And yet, despite all of this, fasting insulin is still not regularly included as a marker on metabolic lab tests. This is super unfortunate, because by not checking fasting insulin we are missing the early signs of insulin resistance, a condition that could be prevented with simple diet and lifestyle changes.

How Women Can Lower Their Cardiometabolic Risk  

You’ve heard me talk about it a million times, but it honestly can’t be said enough—-metabolic health needs to be a top priority. That means being mindful of the foods you eat and how they impact your blood sugar and insulin levels.

We have to deprioritize the foods that contribute to heavy blood sugar imbalances like processed carbs, refined sugar, flour, and inflammatory fats. And we need to prioritize eating more healthy protein, quality fats, and fiber from low-glycemic fruits and vegetables.

Although it may seem basic, these lifestyle adjustments are one of the best ways to combat insulin resistance and protect yourself from chronic disease.

Try This:

Here are three simple things you can start doing today to balance your blood sugar and reverse insulin resistance:

  1. Eat high-quality protein and healthy fats for breakfast. Pasture-raised eggs, avocado, chicken sausage, and smoked salmon are all great options.
  2. Leave 12 hours between the last meal of your day and the first meal of your next day.
  3. Go for a walk directly after you eat, especially after a meal that’s rich in carbohydrates.

We’ve discussed the importance of blood sugar balance and how to optimize your blood sugar using diet, nutrition, and lifestyle hacks in previous newsletters. I have included a nice variety for optimizing your blood sugar below.

Simple Strategies for Optimizing Your Blood Sugar

How to Use Easy Movement to Balance Blood Sugar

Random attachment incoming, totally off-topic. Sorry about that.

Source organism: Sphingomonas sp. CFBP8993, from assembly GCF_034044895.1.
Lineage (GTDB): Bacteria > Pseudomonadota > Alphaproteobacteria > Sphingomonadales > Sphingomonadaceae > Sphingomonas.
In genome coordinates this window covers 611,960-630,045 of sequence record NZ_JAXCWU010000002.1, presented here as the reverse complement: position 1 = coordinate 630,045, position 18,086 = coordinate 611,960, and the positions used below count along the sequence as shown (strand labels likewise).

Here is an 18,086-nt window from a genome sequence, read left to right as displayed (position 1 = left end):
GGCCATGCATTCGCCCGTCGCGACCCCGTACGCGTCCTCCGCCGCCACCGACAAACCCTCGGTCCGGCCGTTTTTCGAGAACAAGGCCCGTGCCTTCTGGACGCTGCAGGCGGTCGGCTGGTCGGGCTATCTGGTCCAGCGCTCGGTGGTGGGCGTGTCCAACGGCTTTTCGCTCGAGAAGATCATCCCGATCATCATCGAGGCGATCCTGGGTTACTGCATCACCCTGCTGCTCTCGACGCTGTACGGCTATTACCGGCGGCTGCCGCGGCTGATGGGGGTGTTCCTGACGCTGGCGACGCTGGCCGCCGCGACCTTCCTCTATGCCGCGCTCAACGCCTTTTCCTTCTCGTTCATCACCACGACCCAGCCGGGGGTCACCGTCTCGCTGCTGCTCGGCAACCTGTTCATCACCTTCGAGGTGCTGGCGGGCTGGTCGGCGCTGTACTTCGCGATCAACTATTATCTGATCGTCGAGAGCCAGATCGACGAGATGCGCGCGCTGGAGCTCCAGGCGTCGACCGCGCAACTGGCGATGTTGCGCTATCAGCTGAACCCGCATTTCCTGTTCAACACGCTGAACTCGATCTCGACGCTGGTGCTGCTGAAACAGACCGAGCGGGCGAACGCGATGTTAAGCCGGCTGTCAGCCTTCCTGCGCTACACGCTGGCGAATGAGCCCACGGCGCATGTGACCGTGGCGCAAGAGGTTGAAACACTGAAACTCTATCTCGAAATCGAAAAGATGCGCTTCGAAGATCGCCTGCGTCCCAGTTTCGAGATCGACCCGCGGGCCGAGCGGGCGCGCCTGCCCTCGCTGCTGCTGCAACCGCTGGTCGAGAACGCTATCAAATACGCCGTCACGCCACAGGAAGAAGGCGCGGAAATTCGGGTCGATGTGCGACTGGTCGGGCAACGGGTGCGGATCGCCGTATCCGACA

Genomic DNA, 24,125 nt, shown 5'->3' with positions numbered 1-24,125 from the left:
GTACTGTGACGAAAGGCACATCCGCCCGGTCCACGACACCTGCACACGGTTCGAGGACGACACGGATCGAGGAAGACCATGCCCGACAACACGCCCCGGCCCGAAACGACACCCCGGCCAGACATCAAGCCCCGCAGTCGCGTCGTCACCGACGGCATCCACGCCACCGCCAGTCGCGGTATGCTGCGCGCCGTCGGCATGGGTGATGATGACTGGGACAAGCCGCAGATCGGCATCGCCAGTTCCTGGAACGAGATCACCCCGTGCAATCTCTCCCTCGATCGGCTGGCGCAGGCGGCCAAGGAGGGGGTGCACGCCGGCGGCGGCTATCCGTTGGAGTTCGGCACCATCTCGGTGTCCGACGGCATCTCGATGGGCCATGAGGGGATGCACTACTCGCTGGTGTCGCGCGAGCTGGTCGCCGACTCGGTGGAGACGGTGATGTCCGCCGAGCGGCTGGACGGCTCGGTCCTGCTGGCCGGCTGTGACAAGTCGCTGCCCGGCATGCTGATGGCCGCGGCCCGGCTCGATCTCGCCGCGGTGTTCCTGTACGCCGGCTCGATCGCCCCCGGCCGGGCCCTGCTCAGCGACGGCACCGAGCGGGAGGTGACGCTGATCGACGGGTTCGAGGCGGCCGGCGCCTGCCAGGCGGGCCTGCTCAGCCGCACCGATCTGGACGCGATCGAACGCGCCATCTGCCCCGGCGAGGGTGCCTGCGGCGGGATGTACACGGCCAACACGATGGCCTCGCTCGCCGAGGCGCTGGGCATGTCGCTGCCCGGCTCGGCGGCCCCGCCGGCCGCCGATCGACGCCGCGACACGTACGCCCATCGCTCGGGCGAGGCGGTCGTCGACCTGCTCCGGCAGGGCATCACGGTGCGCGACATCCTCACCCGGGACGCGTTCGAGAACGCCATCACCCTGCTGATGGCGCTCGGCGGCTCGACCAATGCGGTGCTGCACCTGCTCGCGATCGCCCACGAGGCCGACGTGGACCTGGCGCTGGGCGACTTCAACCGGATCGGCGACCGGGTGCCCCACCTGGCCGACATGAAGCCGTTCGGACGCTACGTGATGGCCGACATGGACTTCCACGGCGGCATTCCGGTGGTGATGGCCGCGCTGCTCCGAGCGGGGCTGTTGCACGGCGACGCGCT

It’s also important to check your metabolic lab markers to see if the changes you’re making to your diet and lifestyle are working.

The following guides contain ideal reference ranges for HbA1c, fasting blood glucose, fasting insulin, triglycerides, cholesterol, and more:

Optimal Reference Ranges for Metabolic Labs 

The Role of Autoimmune and Thyroid Disease 

Here’s another crazy statistic: 80 percent of autoimmune diseases affect women. And there’s a reason for it. Pregnancy, postpartum, hormonal imbalances, and menopause can be triggers of autoimmune and thyroid disorders. And unfortunately, these also put women at a higher risk of cardiometabolic disease.

If you have an autoimmune disease or thyroid condition, check out the resources below for helpful tips on how you can optimize your diet and lifestyle to improve symptoms.

Additional Factors

Other factors that directly impact a woman’s risk for cardiometabolic disease include trauma, oral contraceptives, nutrient deficiencies, exposure to environmental toxins, eating disorders, and heightened stress response. On top of that, women’s arteries are smaller than men’s and more prone to blockages.

Concluding Thoughts

For all the women out there reading this, I can’t blame you if you’re feeling defeated or shafted. It definitely can feel like women get the short end of the stick when it comes to health.

But I know that a lot of the incredible women who’ve been on my podcast before, like Dr. Gottfried, don’t see things that way.

They think of women’s bodies like a Ferrari: powerful, dynamic, and beautiful. And like a world-class supercar, women’s bodies just need special attention to run optimally. Unfortunately, so much of how our modern society is designed runs counter to those needs.

But the tide is turning and the world is waking up. More and more people, women and men alike, are realizing that supporting our metabolic health is the key to not only living longer, but living healthier too.

Here’s to your heart health,
Dhru Purohit

P.S.: Keep the inspiration going! Follow Dr. Sara Gottfried on Instagram here and TikTok here!